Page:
In the aftermath of the alleged assault, Ahmed Mohamed recalls, the maintenance facility was a powder keg: Though Gloud purportedly received a three-day suspension, he was later promoted to assistant manager, which placed him in a position of power over Somali employees with more seniority. Nur and Mohamed, who were both supervisors at the time, say their repeated complaints to management about Gloud's behavior fell on deaf ears.
On August 9 of last year, the tension that had been building for months at the maintenance center boiled over. A group of Somali employees gathered to voice their dissatisfaction to management. Their bosses' response, according to the workers' lawsuit, was to fire all of them on the spot. (The lawsuit also alleges that several Somali employees who were not present at the time were fired in a mass termination of "all Somalis" who worked at the center.)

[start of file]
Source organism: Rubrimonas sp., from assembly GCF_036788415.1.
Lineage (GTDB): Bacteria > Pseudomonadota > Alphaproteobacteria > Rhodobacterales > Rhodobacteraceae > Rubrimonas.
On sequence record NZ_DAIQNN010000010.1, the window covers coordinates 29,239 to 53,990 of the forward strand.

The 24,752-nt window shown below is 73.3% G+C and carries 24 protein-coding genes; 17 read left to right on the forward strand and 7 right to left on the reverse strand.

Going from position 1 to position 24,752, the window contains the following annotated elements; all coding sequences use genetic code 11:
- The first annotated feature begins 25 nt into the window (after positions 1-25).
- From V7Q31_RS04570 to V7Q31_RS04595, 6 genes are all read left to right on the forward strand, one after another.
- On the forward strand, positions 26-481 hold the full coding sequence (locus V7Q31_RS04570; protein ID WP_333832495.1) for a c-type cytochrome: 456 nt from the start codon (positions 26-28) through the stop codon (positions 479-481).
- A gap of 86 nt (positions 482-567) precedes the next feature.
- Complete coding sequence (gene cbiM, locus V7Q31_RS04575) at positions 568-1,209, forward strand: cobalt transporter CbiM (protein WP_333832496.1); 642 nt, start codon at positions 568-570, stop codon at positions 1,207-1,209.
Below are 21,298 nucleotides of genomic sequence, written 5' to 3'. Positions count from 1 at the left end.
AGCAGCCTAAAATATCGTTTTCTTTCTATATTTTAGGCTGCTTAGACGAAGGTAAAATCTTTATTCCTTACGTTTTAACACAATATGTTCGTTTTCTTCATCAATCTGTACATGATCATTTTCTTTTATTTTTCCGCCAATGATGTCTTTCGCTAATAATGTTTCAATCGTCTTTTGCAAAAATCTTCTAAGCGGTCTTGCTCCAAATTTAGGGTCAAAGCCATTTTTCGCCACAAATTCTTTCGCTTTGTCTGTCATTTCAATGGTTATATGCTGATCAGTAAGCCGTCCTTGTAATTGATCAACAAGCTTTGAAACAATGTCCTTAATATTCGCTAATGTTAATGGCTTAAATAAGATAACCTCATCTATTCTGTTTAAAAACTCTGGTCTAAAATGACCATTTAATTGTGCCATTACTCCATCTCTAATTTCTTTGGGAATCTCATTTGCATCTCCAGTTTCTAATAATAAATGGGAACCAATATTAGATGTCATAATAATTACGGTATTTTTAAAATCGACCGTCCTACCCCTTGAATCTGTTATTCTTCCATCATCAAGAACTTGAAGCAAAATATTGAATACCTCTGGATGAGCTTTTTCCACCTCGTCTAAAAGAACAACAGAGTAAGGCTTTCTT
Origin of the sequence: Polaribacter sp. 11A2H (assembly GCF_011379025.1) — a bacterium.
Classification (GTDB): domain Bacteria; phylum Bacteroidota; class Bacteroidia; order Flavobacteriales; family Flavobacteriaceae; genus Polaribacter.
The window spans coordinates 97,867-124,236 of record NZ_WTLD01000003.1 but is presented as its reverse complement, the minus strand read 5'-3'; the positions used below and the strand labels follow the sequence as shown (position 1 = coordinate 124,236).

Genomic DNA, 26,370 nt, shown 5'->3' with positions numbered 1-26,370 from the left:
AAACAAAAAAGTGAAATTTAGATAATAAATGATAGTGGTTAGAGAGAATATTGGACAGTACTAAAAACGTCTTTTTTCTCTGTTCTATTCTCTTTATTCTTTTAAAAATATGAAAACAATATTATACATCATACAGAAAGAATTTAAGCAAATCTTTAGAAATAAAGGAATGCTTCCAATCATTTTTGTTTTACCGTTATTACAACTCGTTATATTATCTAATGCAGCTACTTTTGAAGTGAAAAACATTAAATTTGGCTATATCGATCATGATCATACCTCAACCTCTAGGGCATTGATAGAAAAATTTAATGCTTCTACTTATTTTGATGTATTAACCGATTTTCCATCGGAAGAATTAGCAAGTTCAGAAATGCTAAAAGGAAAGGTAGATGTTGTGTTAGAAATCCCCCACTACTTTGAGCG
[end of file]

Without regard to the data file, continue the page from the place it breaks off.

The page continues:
According to a police incident report from August 9, the rental-car facility's production manager, Roger Sorenson, called airport police and requested that the Somalis be escorted off the property. "Sorenson related that the group (about 25-30 people) refused to work today," wrote the officer who responded to the call. "Sorenson said he had told them that if they refused to work that they would be terminated. Sorenson said the group refused to work and he had informed them that they were terminated. Sorenson also related to officers that he wanted the group to leave the area immediately." (Sorenson, like Gloud, is no longer with the maintenance center and could not be located for comment.)
Mohamed and his fellow workers were then summarily evicted from the premises and herded onto a shuttle bus, which took them to the Mall of America and dropped them off. Though he has since found work as a cabdriver, Mohamed says he's still somewhat shell-shocked by how quickly his fortunes turned. "I was sitting around for a long time," he says, shaking his head. "I didn't believe I could lose my job that easily after five years."